Virtual machines created on one server share all the hardware resources, such as the CPU, GPU, storage, and RAM of the server. This makes virtual machines a multi-tenant hosting solution.

The performance of virtual machines is comparable to bare metal servers. Their performance is however impacted by the addition of a hypervisor, as well as other virtual machines running on the same server.

Comparing Bare Metal Servers vs Virtual Machines: 7 Main Differences

Virtual machines operate on bare metal servers. However, there are key differences between the two hosting solutions that make them different. Let’s go through the 7 main differences between bare metal and VMs:

#1. Tenancy

The biggest difference between bare metals servers and virtual machines is the number of tenants hosting on them.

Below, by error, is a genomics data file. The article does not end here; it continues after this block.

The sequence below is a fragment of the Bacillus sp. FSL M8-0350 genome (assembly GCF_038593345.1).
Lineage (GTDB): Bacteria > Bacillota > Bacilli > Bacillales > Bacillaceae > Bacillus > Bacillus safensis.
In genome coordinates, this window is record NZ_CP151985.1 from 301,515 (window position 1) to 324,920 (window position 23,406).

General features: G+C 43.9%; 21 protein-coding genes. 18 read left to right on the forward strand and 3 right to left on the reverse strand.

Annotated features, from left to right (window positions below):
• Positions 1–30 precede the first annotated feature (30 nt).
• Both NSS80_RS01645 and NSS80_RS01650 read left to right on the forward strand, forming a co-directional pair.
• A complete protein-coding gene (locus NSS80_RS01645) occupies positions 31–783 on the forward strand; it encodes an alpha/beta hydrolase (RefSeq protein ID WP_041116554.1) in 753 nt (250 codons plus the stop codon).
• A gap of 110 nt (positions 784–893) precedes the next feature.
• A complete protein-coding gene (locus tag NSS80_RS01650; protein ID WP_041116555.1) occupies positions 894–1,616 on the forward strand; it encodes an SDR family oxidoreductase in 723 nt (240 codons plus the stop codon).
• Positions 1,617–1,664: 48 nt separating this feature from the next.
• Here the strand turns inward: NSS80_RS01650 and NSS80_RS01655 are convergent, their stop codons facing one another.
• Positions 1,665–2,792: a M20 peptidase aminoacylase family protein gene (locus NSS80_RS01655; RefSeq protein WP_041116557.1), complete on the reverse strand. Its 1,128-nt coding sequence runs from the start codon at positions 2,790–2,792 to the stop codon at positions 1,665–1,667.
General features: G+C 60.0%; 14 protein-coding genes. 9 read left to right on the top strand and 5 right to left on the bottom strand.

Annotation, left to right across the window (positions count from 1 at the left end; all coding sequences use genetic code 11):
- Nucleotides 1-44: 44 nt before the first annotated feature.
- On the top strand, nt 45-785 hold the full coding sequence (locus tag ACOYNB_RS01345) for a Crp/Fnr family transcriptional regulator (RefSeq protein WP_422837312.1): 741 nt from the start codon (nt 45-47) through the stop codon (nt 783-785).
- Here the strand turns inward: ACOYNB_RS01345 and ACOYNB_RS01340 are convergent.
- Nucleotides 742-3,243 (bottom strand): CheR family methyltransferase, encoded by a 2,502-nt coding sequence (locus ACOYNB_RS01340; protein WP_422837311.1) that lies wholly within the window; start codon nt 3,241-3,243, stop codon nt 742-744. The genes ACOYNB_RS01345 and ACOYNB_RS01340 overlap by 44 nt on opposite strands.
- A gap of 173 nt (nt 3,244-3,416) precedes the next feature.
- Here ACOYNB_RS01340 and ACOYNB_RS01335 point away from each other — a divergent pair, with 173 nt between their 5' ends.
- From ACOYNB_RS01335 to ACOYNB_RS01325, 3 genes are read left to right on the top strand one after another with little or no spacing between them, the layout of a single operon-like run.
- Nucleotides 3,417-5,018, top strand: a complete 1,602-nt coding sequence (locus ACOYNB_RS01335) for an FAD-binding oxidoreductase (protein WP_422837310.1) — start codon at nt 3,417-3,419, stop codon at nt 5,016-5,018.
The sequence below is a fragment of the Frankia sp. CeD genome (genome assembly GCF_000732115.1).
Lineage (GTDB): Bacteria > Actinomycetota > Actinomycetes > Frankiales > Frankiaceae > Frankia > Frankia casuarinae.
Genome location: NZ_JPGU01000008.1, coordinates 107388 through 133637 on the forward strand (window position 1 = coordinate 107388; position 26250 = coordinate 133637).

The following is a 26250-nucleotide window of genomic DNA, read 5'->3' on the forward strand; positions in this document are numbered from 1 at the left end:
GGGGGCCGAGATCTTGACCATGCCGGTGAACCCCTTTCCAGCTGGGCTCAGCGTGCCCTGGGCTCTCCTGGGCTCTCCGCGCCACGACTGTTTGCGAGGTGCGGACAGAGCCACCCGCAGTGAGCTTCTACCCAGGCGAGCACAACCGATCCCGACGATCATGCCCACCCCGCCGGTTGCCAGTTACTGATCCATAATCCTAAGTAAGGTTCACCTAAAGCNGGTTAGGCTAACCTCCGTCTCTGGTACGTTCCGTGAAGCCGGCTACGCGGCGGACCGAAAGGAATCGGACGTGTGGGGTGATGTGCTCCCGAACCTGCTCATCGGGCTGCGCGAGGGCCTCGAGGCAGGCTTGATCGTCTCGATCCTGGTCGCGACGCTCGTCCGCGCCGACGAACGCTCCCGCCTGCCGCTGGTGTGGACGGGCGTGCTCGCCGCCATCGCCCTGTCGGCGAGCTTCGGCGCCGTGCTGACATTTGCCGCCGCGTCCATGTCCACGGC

Dedicated or bare metal servers are single-tenant solutions where only one user hosts their web services. The user can fully utilize the hardware components of their server.

Meanwhile, virtual machines are multi-tenant, because multiple of them run on a single bare metal server at the same time. A higher number of tenants on a hosting server can negatively affect performance as well as security.

#2. Security

Bare metal servers are the most secure hosting solution on the market.

They allow for custom security software to be put in place and defend the server from malware. And because there is no more than one user on the server, there are no hosting neighbors that can breach your server security.

In contrast, multiple virtual machines operate on one bare metal server, and a security flaw in one of them can compromise the security of everyone hosting on the same server.

#3. Performance

Bare metal servers and virtual machines run on identical hardware. The difference is that the same hardware is used by more than one host with virtual machines.